Directed by Pedro Almodóvar
Opens December 21
Pedro Almodóvar is a cinephile par excellence, and as such has always paid homage to the directors whose work informed his sensibilities, from early John Waters camp (Pepi, Luci, Bom) to crushing Sirkian melodrama (All About My Mother). And yet, however referential his films can be, they have always felt distinctly Almodóvarian, as he’s one of very few filmmakers who has carved out their own space within the film landscape. An intense devotion to interconnectedness inspires his approach, with many of his films residing in a genre that is almost entirely his own—the Emotional Mystery, a sort of individualized epistemology. His now signature lush photography and penchant for temporal shifts allows him to structure a narrative in such a way that creates immense tension, even when the question at the heart of the story is rarely more than “who is she?”
In Julieta, the Spanish iconoclast’s magnificent 20th feature film over four decades, Emma Suárez and Adriana Ugarte play Julieta at different periods in her life: Suárez as the middle-aged mother desperately searching for answers, and Ugarte the young woman and new mother whose actions catalyze the story. The viewer meets Julieta (Suárez) during a chance sidewalk encounter with Beatriz, a childhood friend of her daughter Antia, from whom she has been estranged for some time. Not knowing their recent history, Beatriz casually mentions that she has recently seen Antia, setting into motion Julieta’s renewed vow to reconnect. In typical Almodóvar fashion, the story unfolds through a series of flashbacks and memories, with younger Julieta (Ugarte) meeting Antia’s father and falling in love for the first time. A torrid affair and journey unfolds, with the type of stunning classicism and bristling pace that has come to signify Almodóvar’s later work.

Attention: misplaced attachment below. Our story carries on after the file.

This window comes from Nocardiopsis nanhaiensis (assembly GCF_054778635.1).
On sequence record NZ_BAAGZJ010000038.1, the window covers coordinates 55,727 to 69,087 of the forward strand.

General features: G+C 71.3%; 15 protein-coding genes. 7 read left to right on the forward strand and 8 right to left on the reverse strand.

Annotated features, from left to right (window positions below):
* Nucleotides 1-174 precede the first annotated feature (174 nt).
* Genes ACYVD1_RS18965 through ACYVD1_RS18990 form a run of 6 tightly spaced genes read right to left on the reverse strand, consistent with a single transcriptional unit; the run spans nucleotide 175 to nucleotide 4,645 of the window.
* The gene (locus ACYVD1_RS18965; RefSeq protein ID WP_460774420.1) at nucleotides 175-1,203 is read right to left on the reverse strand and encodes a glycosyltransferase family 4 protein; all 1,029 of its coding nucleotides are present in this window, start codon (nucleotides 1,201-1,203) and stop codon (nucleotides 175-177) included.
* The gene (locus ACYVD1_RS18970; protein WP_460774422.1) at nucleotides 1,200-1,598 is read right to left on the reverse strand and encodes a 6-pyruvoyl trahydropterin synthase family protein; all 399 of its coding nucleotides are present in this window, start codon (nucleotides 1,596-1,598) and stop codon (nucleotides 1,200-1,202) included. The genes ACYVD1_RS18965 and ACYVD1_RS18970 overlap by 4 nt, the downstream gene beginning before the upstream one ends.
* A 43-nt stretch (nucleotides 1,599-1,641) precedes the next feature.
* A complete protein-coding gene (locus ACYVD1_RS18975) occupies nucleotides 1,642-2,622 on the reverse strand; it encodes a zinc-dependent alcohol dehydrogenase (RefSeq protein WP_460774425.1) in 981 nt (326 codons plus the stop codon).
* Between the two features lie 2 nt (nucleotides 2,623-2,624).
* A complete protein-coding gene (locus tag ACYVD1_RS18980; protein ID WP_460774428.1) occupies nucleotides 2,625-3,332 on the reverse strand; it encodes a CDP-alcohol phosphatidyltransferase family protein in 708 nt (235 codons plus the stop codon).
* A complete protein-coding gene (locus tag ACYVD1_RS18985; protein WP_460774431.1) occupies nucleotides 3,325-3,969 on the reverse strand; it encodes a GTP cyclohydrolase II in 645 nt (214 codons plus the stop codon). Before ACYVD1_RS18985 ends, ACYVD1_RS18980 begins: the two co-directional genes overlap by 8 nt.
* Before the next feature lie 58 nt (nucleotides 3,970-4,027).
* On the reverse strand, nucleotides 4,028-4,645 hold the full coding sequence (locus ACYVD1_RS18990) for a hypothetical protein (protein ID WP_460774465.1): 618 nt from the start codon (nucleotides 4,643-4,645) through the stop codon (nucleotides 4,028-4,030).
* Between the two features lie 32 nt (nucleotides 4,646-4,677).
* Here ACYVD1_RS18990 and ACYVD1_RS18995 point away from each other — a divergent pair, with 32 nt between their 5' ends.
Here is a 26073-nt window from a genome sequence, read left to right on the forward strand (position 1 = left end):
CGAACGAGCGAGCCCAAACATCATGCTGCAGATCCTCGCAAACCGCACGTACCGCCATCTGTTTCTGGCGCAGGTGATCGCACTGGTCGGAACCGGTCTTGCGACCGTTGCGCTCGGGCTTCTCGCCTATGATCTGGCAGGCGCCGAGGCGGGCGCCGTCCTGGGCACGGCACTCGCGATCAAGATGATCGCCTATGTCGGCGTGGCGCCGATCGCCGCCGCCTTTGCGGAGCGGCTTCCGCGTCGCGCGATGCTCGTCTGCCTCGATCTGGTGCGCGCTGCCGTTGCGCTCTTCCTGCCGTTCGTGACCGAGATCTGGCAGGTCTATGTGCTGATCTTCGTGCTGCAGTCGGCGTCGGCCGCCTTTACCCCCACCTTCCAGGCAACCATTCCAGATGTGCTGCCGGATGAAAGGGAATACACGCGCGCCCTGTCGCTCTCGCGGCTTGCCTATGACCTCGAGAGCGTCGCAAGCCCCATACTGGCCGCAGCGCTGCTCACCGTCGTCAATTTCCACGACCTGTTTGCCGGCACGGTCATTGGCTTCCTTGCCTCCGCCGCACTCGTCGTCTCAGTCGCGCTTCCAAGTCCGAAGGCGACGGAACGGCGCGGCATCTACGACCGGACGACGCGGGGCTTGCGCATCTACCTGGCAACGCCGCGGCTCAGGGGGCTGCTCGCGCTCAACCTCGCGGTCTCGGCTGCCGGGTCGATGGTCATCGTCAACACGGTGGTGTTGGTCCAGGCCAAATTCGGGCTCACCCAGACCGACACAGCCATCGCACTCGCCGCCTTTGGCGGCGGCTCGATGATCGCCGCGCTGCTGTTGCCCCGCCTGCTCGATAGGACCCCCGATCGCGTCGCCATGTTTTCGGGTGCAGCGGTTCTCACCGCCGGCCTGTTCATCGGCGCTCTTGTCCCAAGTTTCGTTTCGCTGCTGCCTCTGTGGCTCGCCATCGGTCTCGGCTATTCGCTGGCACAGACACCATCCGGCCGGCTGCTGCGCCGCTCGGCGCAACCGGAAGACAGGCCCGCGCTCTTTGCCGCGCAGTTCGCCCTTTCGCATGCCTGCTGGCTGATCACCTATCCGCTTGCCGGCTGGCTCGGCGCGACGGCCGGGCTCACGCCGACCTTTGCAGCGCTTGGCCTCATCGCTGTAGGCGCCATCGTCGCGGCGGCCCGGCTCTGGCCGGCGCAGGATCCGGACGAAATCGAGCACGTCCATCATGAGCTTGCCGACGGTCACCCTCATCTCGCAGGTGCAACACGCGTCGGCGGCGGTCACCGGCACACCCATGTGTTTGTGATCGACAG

However singular his syntheses of genres, Almodóvar’s best films are connected by their attention to the bonds between women, particularly mothers and daughters. Both Suárez and Ugarte manifest a regalness that has come to typical late-era Almodóvar heroines. As Julieta tries to find meaning in the search for her daughter, Suárez maintains a fragile steadiness that immediately draws the viewer in. Similarly, when younger Julieta tries to forge her path in love and life, Ugarte’s optimism and warmth feel very much at home in the canon of earlier Almodóvar women. The performances are strikingly complementary, particularly given that Ugarte and Suárez did not compare notes or rehearse together before shooting commenced.
Julieta was originally intended as Almodóvar’s long-awaited foray into English language filmmaking, an endeavor that was at one point even rumored to be starring Meryl Streep (!!). To the dismay of many gay American cinephiles, myself included, this didn’t come to pass. Still, it’s hard to argue with the results here: Julieta finds Almodóvar working at his peak, confident in the cinematic syntax and legacy that precedes him.